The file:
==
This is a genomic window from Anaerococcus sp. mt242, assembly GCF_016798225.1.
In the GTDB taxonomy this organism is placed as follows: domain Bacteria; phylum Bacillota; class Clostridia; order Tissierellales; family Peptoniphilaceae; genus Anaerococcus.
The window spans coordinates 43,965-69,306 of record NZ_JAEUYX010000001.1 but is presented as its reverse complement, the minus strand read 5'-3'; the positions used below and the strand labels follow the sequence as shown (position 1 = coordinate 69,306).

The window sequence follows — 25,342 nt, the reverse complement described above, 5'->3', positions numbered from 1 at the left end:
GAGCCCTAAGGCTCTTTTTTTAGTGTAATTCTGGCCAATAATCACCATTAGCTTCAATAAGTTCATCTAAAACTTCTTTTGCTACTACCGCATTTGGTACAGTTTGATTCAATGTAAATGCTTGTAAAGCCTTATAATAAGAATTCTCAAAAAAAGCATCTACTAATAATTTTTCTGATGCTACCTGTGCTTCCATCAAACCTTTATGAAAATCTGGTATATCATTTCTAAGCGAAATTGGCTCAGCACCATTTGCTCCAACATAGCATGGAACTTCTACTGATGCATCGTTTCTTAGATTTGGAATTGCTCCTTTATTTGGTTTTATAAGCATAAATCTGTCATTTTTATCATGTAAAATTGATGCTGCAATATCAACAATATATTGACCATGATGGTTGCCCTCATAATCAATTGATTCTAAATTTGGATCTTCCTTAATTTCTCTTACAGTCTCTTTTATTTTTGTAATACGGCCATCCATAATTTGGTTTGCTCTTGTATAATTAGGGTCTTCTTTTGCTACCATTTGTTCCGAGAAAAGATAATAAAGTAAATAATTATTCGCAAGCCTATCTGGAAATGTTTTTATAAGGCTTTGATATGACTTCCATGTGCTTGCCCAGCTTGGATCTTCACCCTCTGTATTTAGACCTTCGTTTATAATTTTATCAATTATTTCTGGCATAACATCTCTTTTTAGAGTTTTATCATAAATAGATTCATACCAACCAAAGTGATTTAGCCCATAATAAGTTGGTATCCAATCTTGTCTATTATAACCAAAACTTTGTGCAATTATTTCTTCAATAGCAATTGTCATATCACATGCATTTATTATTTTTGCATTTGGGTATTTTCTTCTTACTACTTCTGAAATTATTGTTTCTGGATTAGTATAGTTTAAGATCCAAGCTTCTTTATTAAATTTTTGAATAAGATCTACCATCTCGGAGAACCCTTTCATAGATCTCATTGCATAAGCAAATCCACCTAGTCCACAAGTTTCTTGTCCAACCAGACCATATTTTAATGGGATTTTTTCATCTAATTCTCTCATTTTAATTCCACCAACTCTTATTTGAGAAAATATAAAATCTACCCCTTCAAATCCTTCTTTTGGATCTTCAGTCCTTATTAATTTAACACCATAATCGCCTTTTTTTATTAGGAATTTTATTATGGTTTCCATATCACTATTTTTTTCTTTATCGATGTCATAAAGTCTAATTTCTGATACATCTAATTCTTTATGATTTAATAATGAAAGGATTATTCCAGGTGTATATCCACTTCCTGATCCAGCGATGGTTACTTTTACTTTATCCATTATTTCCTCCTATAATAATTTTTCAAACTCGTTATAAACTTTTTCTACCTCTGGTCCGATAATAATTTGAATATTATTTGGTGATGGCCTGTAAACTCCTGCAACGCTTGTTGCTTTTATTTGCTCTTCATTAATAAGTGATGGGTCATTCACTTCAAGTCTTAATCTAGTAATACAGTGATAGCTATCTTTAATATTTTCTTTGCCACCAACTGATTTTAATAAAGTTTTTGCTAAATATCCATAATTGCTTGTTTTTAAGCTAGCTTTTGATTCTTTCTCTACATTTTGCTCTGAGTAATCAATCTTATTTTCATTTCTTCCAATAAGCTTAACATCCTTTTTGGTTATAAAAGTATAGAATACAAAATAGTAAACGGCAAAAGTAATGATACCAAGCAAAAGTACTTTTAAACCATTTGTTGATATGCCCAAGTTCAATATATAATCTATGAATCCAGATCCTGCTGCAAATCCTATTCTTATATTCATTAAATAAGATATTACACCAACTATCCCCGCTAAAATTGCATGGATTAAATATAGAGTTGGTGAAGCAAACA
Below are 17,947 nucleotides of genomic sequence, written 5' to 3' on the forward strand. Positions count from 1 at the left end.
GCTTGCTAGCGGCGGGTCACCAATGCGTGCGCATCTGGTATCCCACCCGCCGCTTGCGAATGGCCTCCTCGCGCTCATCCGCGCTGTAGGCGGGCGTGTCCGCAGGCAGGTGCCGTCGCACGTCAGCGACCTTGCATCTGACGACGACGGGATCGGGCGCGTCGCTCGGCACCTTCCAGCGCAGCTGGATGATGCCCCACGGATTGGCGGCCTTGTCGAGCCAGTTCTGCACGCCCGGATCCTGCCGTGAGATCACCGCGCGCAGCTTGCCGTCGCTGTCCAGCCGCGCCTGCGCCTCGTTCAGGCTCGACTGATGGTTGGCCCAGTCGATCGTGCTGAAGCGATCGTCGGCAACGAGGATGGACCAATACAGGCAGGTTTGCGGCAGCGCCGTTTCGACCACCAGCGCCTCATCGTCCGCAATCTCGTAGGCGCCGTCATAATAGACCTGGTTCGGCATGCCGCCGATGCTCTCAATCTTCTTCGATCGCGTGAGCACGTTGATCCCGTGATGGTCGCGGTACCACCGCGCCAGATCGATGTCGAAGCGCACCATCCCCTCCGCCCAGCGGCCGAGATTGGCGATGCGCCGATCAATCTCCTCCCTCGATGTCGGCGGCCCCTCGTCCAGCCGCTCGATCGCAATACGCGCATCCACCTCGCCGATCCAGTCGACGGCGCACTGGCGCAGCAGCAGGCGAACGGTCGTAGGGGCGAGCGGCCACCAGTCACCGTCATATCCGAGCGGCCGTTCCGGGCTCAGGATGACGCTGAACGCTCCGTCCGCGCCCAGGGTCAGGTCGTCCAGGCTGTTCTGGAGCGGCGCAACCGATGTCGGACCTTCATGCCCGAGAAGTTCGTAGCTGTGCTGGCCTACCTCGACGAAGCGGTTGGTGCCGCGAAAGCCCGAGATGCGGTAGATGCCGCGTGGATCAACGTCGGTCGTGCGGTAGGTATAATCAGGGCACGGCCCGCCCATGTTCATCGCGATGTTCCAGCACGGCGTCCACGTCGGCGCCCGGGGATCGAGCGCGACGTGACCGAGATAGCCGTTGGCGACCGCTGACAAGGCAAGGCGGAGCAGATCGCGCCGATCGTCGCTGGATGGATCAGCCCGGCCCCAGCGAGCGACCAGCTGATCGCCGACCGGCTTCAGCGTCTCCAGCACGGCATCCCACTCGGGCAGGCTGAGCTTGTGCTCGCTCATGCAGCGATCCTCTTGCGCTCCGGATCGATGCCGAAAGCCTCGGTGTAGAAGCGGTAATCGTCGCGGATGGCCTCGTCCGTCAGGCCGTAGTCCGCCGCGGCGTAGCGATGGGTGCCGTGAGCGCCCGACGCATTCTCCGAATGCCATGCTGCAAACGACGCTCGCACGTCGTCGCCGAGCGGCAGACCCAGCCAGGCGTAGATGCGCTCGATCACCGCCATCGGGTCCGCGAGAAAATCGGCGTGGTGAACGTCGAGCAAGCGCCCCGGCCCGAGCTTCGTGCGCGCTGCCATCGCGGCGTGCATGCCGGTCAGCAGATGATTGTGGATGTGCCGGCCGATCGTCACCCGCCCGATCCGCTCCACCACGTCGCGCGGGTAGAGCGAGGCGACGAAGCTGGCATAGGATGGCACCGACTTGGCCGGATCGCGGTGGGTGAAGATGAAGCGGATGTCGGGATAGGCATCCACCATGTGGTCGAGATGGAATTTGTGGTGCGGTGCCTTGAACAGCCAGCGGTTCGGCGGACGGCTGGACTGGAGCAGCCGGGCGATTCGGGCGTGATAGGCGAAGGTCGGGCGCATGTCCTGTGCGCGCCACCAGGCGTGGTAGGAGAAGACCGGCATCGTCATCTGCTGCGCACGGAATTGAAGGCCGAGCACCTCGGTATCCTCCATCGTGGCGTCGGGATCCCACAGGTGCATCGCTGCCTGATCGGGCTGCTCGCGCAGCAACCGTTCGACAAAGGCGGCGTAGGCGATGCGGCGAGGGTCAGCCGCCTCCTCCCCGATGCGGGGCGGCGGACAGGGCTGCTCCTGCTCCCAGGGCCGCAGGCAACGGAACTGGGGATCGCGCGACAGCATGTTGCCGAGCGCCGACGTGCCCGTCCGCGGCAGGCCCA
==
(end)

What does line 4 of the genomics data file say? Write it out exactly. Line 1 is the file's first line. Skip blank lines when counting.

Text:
The window sequence follows — 25,342 nt, the reverse complement described above, 5'->3', positions numbered from 1 at the left end: